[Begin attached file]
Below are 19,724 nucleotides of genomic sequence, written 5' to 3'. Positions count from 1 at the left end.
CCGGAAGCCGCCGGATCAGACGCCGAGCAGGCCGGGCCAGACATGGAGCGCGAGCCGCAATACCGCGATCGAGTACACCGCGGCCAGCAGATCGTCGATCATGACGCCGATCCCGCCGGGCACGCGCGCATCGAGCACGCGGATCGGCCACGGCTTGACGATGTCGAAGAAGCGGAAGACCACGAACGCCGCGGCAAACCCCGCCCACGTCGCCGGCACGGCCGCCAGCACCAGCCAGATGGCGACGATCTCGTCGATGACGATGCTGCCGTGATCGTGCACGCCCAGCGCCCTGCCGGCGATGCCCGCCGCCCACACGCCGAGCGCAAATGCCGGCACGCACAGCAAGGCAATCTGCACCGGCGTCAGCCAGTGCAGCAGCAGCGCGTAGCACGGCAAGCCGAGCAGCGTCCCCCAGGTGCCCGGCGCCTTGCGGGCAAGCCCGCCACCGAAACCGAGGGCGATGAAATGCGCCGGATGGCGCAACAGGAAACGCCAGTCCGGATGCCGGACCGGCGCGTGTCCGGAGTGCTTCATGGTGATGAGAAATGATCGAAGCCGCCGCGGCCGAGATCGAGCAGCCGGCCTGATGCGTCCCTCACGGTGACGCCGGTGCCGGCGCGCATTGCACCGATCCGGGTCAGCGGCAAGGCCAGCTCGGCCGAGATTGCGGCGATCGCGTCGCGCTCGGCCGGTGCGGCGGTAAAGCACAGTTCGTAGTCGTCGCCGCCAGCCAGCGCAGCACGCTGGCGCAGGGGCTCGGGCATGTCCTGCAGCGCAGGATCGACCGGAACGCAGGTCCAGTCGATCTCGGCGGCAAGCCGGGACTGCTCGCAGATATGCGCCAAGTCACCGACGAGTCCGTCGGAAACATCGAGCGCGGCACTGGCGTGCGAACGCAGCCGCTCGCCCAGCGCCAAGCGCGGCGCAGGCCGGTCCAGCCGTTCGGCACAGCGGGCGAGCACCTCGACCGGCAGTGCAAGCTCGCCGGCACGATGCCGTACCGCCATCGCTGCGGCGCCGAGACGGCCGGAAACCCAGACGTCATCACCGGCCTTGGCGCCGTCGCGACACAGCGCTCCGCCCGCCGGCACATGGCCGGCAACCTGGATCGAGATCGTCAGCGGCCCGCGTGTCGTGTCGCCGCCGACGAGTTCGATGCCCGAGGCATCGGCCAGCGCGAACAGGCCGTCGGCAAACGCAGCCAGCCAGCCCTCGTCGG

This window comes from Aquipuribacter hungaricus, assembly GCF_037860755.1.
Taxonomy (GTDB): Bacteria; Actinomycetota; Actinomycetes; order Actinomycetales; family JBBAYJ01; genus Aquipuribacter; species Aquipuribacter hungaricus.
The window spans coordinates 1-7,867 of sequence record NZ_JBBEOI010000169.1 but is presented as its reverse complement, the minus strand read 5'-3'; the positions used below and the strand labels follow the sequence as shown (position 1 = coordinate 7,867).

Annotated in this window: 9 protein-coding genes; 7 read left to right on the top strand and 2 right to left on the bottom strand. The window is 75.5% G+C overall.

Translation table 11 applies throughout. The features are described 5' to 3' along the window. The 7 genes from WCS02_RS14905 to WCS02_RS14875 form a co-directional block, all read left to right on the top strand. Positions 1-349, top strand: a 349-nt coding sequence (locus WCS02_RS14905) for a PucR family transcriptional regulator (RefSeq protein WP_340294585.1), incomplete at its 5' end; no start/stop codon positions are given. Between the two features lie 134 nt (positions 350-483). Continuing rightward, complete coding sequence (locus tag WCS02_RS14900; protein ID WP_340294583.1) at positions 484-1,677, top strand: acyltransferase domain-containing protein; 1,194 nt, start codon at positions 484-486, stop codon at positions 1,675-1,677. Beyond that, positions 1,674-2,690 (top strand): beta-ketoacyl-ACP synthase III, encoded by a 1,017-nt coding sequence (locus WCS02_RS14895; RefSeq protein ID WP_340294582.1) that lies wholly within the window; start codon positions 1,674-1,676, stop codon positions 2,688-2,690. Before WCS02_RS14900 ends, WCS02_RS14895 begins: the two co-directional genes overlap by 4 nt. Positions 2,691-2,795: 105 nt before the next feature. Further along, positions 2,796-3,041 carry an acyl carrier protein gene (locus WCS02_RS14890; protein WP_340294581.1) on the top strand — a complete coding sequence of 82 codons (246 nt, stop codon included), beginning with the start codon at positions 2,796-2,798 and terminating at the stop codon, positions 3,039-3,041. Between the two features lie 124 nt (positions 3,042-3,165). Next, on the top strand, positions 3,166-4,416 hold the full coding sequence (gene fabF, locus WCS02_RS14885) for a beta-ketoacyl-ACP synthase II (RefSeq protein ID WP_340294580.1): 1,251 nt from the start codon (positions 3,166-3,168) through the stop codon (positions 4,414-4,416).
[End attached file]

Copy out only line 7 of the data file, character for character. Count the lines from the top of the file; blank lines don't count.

Translation table 11 applies throughout. The features are described 5' to 3' along the window. The 7 genes from WCS02_RS14905 to WCS02_RS14875 form a co-directional block, all read left to right on the top strand. Positions 1-349, top strand: a 349-nt coding sequence (locus WCS02_RS14905) for a PucR family transcriptional regulator (RefSeq protein WP_340294585.1), incomplete at its 5' end; no start/stop codon positions are given. Between the two features lie 134 nt (positions 350-483). Continuing rightward, complete coding sequence (locus tag WCS02_RS14900; protein ID WP_340294583.1) at positions 484-1,677, top strand: acyltransferase domain-containing protein; 1,194 nt, start codon at positions 484-486, stop codon at positions 1,675-1,677. Beyond that, positions 1,674-2,690 (top strand): beta-ketoacyl-ACP synthase III, encoded by a 1,017-nt coding sequence (locus WCS02_RS14895; RefSeq protein ID WP_340294582.1) that lies wholly within the window; start codon positions 1,674-1,676, stop codon positions 2,688-2,690. Before WCS02_RS14900 ends, WCS02_RS14895 begins: the two co-directional genes overlap by 4 nt. Positions 2,691-2,795: 105 nt before the next feature. Further along, positions 2,796-3,041 carry an acyl carrier protein gene (locus WCS02_RS14890; protein WP_340294581.1) on the top strand — a complete coding sequence of 82 codons (246 nt, stop codon included), beginning with the start codon at positions 2,796-2,798 and terminating at the stop codon, positions 3,039-3,041. Between the two features lie 124 nt (positions 3,042-3,165). Next, on the top strand, positions 3,166-4,416 hold the full coding sequence (gene fabF, locus WCS02_RS14885) for a beta-ketoacyl-ACP synthase II (RefSeq protein ID WP_340294580.1): 1,251 nt from the start codon (positions 3,166-3,168) through the stop codon (positions 4,414-4,416).